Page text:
The influence of the First World War on the work of J. R. R. Tolkien
J. R. R. Tolkien’s is recognised as one of Britain’s great writers. His ‘The Lord of the Rings’ trilogy and ‘The Hobbit’ were adapted into Oscar-winning films as well as inspiring video games, board games, artwork, music, TV and much more. But have you ever thought about what inspired Tolkien’s ideas for his fantastical Middle-earth and imaginative characters?
WW1 and its affect on culture
During the First World War many writers, artists and musicians served in the armed forces. Many sadly died and we will never know the great works they could have created.
However, there are a number of extraordinary documented pieces of work from those who survived, including the work of J. R. R. Tolkien.
New military inventions and their parallels to Tolkien's work
There were many new military inventions and developments during WW1, including the tank, the machine gun and the flame thrower, which would have been experienced by all those who served, and which clearly influenced some of the aspects of Tolkien’s work
It is said that the elephant-like Mûmakil or Oliphaunts in ‘The Lord of the Rings’ are reminiscent of these new tanks, which demolished everything in their path. In the books they are described as “grey-clad moving hill[s],” and the horses of Rohirrim are scared to go near them.
A further example of new military inventions from WW1 features in another of Tolkien’s works, ‘The Fall of Gondolin’, which he wrote whilst recovering from trench fever in hospital.
In this story, the antagonist Morgoth attacks the elvin city of Gondolin with deadly serpents and dragons. These have been said to also describe the destructive nature of the tanks that Tolkien saw on the Western Front.
It is also believed that the Nazgûls in ‘The Lord of the Rings’ is also a reference to the horrors of the First World War. During the war, the mist and the fumes on the battlefields would conceal the cavalry, but not their horses, and when they spoke wearing their gas masks it would sound like they were hissing and sniffling.
You can see the similarities in the books, as the Nazgûls wear heavy black cloaks to disguise themselves and hiss at anyone they come across, sniffing the air around them searching for the ring.
The screams of the Nazgûls is also thought to be akin to the sounds of the artillery shells soaring through the air before they exploded. Not only this, but the description around how the characters in the books feel when they hear their screams is similar to the psychological impact the soldiers experienced when hearing the shells being fired during the war.
When speaking about the Nazgûls screams, Tolkien said: "Even the stout-hearted would fling themselves to the ground as the hidden menace passed over them, or they would stand, letting their weapons fall from nerveless hands while into their minds a blackness came, and they thought no more of war, but only of hiding and of crawling, and of death."
The bond between an officer and his batman
There are many references to Tolkien’s experiences during the First World War within his work, and another is the character Samwise Gamgee. He based Sam on the common soldiers he knew during the war, who appeared courageous with high spirits, despite the horrors of what they were seeing on a daily basis.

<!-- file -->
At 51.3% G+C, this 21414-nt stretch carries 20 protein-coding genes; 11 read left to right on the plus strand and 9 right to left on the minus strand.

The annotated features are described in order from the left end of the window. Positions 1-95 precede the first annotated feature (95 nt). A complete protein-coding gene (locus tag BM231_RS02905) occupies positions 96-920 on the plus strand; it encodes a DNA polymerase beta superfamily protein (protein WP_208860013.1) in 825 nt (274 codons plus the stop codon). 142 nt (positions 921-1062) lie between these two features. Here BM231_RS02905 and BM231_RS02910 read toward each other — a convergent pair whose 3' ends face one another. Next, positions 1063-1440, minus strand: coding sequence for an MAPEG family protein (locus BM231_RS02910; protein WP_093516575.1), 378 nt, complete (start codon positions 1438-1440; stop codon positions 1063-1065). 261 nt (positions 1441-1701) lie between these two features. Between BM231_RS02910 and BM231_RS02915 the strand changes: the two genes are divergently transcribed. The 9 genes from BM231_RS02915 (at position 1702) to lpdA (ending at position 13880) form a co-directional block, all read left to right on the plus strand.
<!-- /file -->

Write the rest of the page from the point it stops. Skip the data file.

During the war, officers were most often men from a higher class and were usually appointed a lower solider, known as a batman, who would cook and clean for them. It was not unusual for a close friendship to occur amongst them, and sometimes if an officer was killed on the battlefield, the batman would be found to have died next to him.
This friendship can be seen between the characters of Samwise Gamgee and Frodo Baggins; within the books Sam always calls Frodo ‘Master’ or ‘Mr Frodo’ and often carries Frodo’s bag on their journey, as well as cooking, cleaning and protecting him from danger.
Tolkien commented on this friendship: "My Sam Gamgee is indeed a reflection of the English soldier, of the privates and batmen I knew in the 1914 war, and recognised as so far superior to myself".
Shell shock and its impacts on soldiers during the war
Shell shock is also a theme that can be seen within Tolkien’s ‘The Lord of the Rings’, predominately through the character Frodo. Shell shock was a very real infliction for soldiers during WW1 and symptoms included hallucinations, traumatic nightmares recollecting past events, anxiety, depression, temporary blindness and changes in personality.
Throughout Frodo’s journey to destroy the ring this can be seen, as he experiences temporary blindness on numerous occasions, and when approaching Mordor, he also loses his taste and smell, becomes exhausted and extremely anxious. Even when returning to The Shire, it’s clear that the journey has dramatically changed him and he becomes withdrawn, disinterested with the goings on and experiences traumatic nightmares and hallucinations.
This was very common in soldiers returning from the war. Many were no longer interested in the same things as before and became isolated from society in an attempt to forget their traumatic memories of the war.
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